How to Write the Perfect “Cold Call” Email to Get Feedback and Sales

17 Dec

Keep it very short, focused, and goal-oriented.

My post on the 5 things that don’t make you an entrepreneur generated a ton of questions. Many people asked about how to reach out to potential customers to validate whether there’s a need for your product.

“Cold Call” Emails

When done correctly, “cold call” emails can be surprisingly effective for both startup founders and sales teams in order to start discussions with decision-makers at large companies.

At Zenput, we successfully did this to sell to senior execs at large publicly-traded companies. And when I was working on my idea (mentioned previously), I used cold emails to get feedback from marketing VPs at large retailers, even though I didn’t have a business, website or anything more than an idea.

Once you get over a couple of mental hurdles, and understand how to use email to generate sales leads or feedback, this technique can be incredibly powerful for both entrepreneurs and sales people.

Some Philosophical Keys to Emailing Strangers

There are two keys to understanding cold call emails: (1) the objective of the email; (2) the numbers game.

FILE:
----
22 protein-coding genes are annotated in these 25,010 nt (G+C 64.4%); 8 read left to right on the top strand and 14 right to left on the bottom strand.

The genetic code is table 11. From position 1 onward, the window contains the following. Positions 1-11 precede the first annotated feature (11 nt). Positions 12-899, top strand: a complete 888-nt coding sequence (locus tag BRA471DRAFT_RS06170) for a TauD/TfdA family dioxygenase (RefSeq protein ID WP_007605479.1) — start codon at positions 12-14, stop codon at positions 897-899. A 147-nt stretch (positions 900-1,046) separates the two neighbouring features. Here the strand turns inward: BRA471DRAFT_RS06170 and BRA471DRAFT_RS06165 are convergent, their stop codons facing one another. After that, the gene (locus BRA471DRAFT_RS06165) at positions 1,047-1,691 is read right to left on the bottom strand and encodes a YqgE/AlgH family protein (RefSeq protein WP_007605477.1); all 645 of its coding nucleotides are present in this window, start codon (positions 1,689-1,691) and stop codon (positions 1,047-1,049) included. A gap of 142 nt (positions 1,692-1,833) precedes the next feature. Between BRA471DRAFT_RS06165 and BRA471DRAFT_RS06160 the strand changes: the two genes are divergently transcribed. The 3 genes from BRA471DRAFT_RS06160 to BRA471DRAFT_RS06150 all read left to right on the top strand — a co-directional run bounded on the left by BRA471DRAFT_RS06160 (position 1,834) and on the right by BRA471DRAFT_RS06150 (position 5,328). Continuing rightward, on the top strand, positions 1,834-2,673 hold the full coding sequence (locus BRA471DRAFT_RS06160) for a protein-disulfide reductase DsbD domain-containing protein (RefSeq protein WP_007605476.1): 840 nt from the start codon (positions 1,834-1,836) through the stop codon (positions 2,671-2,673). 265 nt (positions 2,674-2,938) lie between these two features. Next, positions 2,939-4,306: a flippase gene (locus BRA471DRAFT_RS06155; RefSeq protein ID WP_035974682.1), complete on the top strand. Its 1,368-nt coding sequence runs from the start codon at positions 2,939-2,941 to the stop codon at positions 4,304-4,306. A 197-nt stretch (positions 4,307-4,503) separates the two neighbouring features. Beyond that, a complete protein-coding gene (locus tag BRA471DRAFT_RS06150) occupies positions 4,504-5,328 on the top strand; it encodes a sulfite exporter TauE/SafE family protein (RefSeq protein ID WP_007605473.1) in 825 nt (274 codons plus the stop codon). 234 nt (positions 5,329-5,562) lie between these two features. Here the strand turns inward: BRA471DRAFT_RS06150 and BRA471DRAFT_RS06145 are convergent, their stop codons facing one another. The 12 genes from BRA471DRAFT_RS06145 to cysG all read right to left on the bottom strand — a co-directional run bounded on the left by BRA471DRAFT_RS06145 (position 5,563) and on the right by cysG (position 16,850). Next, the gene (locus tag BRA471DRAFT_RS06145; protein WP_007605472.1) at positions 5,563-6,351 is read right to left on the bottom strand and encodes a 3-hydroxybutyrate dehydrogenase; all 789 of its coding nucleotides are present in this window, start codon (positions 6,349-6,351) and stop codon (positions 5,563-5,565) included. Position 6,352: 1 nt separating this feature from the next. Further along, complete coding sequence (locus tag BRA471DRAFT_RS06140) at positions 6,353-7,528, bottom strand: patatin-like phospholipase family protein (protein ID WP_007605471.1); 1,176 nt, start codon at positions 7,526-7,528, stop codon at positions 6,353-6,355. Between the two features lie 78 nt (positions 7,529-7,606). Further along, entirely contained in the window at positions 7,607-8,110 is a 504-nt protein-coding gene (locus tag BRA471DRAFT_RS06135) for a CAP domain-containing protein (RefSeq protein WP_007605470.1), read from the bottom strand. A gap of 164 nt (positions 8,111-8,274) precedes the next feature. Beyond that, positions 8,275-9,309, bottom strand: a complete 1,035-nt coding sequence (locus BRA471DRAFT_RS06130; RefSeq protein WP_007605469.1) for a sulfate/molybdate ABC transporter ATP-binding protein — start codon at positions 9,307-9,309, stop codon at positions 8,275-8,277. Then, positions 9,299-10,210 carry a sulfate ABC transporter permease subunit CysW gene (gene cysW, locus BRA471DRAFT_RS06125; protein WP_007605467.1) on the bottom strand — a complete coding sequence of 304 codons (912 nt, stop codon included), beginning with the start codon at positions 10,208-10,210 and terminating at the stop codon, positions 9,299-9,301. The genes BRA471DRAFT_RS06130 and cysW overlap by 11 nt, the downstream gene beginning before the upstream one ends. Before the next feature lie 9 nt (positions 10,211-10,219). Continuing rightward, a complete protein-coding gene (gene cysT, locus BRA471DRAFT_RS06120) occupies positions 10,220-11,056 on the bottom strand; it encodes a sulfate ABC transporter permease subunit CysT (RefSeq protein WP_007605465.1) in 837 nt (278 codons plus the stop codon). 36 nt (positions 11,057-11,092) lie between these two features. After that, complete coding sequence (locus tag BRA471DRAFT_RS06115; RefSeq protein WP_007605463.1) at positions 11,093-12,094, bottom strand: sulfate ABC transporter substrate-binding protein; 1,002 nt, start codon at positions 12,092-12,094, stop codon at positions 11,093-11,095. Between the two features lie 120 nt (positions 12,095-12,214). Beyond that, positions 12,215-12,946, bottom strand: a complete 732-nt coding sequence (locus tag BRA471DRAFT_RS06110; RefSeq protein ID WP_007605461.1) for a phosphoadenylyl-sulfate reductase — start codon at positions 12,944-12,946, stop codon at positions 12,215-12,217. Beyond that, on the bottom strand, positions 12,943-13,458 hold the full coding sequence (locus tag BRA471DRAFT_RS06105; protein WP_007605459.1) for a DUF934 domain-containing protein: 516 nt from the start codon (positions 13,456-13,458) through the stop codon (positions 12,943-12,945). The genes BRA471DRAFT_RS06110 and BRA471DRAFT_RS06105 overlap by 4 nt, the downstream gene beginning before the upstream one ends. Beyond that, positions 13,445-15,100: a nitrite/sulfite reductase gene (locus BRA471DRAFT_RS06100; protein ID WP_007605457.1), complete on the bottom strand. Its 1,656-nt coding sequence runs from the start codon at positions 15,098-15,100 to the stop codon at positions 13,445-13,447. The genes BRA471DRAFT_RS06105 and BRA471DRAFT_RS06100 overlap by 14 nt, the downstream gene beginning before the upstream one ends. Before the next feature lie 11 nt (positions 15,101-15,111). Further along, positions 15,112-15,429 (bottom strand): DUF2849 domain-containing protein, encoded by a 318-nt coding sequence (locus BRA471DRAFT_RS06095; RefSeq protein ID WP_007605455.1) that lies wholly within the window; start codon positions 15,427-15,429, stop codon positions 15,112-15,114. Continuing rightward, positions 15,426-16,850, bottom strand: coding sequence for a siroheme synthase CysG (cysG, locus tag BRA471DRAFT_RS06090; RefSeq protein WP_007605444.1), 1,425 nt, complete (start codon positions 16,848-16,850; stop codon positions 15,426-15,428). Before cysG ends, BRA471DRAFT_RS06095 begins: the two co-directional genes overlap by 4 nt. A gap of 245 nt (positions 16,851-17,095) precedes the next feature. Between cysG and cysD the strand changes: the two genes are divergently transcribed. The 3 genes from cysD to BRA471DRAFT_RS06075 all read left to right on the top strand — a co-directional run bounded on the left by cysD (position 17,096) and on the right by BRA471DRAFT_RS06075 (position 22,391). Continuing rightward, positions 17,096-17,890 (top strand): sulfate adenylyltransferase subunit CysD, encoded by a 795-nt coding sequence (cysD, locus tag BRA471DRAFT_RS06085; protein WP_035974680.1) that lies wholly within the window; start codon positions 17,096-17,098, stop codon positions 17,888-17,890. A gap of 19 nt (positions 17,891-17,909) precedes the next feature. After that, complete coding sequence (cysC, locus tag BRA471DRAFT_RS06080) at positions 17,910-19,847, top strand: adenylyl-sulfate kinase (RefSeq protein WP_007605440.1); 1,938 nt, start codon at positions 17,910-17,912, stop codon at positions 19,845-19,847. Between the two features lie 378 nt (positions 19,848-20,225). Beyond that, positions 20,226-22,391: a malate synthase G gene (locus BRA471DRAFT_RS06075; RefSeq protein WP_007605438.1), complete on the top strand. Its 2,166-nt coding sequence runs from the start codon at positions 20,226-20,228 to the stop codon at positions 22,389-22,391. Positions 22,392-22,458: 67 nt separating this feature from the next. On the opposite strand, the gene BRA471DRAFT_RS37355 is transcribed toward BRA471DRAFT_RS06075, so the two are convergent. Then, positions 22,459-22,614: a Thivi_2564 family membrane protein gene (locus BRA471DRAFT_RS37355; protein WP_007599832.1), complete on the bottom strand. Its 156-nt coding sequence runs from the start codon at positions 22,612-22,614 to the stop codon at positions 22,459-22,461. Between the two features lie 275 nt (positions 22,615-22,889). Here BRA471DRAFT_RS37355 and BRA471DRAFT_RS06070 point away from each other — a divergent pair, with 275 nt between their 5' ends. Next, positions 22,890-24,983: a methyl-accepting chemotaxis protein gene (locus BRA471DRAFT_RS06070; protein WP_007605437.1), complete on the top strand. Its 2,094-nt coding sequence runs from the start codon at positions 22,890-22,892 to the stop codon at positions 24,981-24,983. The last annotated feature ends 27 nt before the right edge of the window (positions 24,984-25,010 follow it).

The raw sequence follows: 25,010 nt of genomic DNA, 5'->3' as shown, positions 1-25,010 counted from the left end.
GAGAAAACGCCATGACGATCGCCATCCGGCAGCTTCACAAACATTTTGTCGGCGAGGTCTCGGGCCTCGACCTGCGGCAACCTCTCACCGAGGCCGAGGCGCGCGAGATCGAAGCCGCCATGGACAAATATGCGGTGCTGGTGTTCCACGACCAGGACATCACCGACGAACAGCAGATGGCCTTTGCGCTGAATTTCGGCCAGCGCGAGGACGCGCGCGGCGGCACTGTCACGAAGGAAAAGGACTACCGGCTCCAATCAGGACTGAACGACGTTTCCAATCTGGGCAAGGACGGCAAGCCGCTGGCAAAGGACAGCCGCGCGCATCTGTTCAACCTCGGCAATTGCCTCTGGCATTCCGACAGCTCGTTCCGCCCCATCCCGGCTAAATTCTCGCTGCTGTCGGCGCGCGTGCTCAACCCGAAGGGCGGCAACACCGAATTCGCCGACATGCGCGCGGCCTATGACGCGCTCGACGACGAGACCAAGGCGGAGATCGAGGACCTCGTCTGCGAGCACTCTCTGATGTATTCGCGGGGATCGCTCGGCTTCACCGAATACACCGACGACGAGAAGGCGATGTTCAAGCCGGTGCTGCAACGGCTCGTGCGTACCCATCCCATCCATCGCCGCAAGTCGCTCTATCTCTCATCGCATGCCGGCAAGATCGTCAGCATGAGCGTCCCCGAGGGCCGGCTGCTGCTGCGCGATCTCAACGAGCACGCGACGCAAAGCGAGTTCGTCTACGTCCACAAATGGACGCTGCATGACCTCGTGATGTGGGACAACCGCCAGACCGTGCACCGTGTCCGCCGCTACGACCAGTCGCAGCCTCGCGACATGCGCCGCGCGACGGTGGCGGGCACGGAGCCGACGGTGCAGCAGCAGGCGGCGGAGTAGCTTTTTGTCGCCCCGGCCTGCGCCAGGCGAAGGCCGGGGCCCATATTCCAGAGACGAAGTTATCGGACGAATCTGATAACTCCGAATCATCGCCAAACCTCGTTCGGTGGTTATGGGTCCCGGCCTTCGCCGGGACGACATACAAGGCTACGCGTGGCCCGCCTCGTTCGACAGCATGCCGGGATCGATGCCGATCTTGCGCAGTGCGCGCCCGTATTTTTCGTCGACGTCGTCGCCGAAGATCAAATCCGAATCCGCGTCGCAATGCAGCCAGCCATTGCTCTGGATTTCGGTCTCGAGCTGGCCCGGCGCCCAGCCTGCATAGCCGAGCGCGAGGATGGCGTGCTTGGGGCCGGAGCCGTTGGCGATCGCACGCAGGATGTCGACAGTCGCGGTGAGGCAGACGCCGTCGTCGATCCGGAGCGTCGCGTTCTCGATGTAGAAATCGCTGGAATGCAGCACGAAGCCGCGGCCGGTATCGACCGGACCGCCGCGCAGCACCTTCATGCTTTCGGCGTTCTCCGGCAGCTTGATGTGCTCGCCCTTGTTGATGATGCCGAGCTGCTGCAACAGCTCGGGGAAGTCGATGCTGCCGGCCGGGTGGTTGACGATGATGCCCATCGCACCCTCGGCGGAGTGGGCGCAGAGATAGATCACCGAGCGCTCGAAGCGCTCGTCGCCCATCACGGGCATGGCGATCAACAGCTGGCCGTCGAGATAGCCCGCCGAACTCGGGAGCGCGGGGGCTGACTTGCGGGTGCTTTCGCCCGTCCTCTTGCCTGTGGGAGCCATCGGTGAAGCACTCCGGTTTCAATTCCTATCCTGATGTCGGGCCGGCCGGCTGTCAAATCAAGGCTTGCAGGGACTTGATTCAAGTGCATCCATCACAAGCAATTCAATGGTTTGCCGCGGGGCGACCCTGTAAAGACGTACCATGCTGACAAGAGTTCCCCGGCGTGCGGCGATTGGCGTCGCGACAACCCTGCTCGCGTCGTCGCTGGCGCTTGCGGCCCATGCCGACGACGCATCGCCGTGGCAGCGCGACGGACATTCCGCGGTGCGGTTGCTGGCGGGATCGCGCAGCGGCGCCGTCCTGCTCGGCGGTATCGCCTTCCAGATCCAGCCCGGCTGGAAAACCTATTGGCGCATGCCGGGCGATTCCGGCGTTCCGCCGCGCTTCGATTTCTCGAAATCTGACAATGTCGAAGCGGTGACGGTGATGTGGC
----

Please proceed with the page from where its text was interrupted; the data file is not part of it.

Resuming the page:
First, the goal of cold emails is to start a conversation. That’s it. You are not selling and not pitching through your email, you’re only starting a conversation. You actually need to forget about your solution and focus on your contact’s problem. You are just trying to find people with the problem you want to solve. And realistically that’s the only  reason someone will respond to an email from a stranger – they have an important problem that they really want to solve. Your goal through this process is to talk to them about, and understand, their problem. Your email should be directed to that, and nothing else.

Second, emailing strangers fails – most of the time. But that’s okay. Once you internalize that, and understand that your overall success rate will be in the single digits, your whole approach will change. Send out 20 emails, and if you’re lucky you’ll get one or two responses. Send out 100, and you’ll get a whole handful of responses. (By the way, how do you come up with those email addresses? See the bottom of this post.)

You will only start to succeed with cold emails when you understand what they do – they help you figure out who your customers will be, what problems they need solving, and hopefully they will generate some quality leads.

But that’s all a cold email can do. And there’s still lots of heavy lifting from there, but that is a great place to start.

So what goes into that email?

In my mind, here are four of the five main components. We’ll get to the fifth afterwards.

Screen Shot 2013-12-17 at 11.43.05 AM

1. Put a ton of thought into the subject line.

Think about what you see when you open your inbox in the morning. Two things: the sender and the subject line. Within less than a second, you’ve decided whether to open or delete the first message you see.